What Is MAC Cloning and Why Do It?

Though not as well-known as IP addresses, MAC addresses are an essential part of every network-connected device. In this article, learn how to use MAC cloning to solve connectivity issues with devices on your network.

What is MAC cloning?

In order to understand MAC cloning, it's important to know what it stands for. The abbreviation MAC stands for Media Access Control and the hardware address is what the device, or Network Interface Card, is manufactured with.

Every network-enabled device has a unique MAC address. Like an IP address, a MAC address is a unique identifier for a device. However, unlike an IP address, a device technically receives only one MAC address during its lifetime. MAC cloning is, as the name implies, the process of replicating a device’s MAC address and assigning it to another device. Though both are necessary addresses, this is just one of the differences found when comparing a MAC address vs. an IP address.

Two devices with MAC cloning

Why clone a MAC address?

MAC address cloning is most helpful in fixing network or connectivity problems. Computer or device connectivity issues happen even with the hardware and software working properly. MAC cloning can generally fix this. However, when you add a different computer or device that has its own MAC address, such as a router, connectivity issues to your ISP may arise. By simply cloning the MAC address from the previous router that the ISP has used for assigning IP addresses could resolve the connectivity issue.

Provided that it has the capability, MAC cloning is solely done at the router level.  Most ISPs assign their IPs based on the MAC address in your equipment. If the MAC address of your router is 00-11-22-33-44-55 and you connect to your ISP, the DHCP server records your MAC and assigns an IP.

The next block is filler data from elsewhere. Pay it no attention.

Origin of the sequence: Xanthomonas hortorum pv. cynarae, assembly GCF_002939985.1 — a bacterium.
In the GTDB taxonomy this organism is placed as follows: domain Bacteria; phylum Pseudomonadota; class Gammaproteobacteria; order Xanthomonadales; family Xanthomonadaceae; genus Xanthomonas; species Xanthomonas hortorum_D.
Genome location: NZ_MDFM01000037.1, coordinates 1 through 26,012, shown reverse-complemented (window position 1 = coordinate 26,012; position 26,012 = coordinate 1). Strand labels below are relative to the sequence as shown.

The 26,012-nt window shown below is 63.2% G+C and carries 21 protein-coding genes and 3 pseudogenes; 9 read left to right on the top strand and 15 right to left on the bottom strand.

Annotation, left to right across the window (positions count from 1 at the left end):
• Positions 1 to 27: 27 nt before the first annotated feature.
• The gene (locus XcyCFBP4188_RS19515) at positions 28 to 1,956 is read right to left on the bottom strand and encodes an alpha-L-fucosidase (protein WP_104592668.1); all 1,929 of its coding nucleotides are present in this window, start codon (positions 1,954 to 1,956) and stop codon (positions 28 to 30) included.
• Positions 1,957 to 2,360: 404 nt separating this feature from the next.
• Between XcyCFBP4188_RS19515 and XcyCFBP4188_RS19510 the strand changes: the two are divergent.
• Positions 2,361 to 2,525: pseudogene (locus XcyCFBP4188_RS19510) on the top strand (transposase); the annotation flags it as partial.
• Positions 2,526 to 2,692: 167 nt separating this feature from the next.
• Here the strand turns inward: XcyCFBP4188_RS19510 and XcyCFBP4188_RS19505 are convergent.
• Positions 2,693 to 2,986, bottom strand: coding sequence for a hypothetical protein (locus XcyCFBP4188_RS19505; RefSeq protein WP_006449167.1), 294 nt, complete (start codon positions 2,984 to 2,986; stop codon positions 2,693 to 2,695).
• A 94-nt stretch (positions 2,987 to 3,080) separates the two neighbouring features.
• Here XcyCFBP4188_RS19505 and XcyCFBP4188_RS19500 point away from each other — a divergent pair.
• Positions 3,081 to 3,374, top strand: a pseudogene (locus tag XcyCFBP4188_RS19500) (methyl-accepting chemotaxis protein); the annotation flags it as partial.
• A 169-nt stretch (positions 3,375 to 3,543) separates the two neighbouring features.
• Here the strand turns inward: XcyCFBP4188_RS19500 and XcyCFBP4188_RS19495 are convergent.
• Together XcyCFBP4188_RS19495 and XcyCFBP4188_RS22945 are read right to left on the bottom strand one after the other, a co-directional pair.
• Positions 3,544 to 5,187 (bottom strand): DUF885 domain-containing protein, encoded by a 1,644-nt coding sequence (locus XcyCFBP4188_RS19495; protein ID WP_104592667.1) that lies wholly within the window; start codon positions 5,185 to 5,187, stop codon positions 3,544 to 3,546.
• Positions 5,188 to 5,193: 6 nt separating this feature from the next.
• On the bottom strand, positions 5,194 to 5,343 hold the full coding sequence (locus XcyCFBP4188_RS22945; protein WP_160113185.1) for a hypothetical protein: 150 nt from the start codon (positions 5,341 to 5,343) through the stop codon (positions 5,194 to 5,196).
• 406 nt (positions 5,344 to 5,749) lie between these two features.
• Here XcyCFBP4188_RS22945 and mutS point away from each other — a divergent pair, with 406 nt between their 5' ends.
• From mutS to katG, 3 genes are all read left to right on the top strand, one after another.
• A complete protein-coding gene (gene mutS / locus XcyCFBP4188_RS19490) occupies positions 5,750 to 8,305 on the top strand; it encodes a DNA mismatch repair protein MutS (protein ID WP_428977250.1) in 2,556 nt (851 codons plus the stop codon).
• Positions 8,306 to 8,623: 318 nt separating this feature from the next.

If you disconnect from the ISP, you lose your IP address. Therefore, the next time you connect, the DHCP server sees your MAC.  It also looks to see if it has assigned an IP address to you before.

If it has assigned an IP and the lease time has not expired, it will most likely give you the same IP address you had before disconnecting. A new MAC address most likely equals a new IP address, too. Check your router manufacturer’s website to find out how to clone your MAC address. You can also find out if your router has the capability to do it at all, as the capability depends on the router itself.

Essentially, MAC cloning helps “non-approved” devices access the network. If you tell your router to clone your network card's MAC, it makes your ISP think that you're still using the same computer, network card, or device to access their services. Therefore, they allow your router on the network.

Can someone clone your MAC address?

Yes, it's possible for someone to clone your MAC. MAC spoofing is a serious issue. Some cyber attackers use this as a tactic to access a network; creating a spoofed MAC based on the address of a legitimate device recently on the network allows them to bypass security measures on the network.

Sufficient network security and device security are essential to avoid a cyber attack of this nature. To protect your MAC address, follow these tips:

  • Update your device's system regularly, and keep your security programs up-to-date.
  • Turn off WiFi when you're not using your device. This prevents your device from broadcasting your MAC address to the local network. MAC addresses and IP addresses both identify your device.
  • Only connect to networks you trust. Free WiFi can be a danger, as these networks are not trustworthy. For the security of your MAC address, your device, and yourself, select networks you connect to wisely.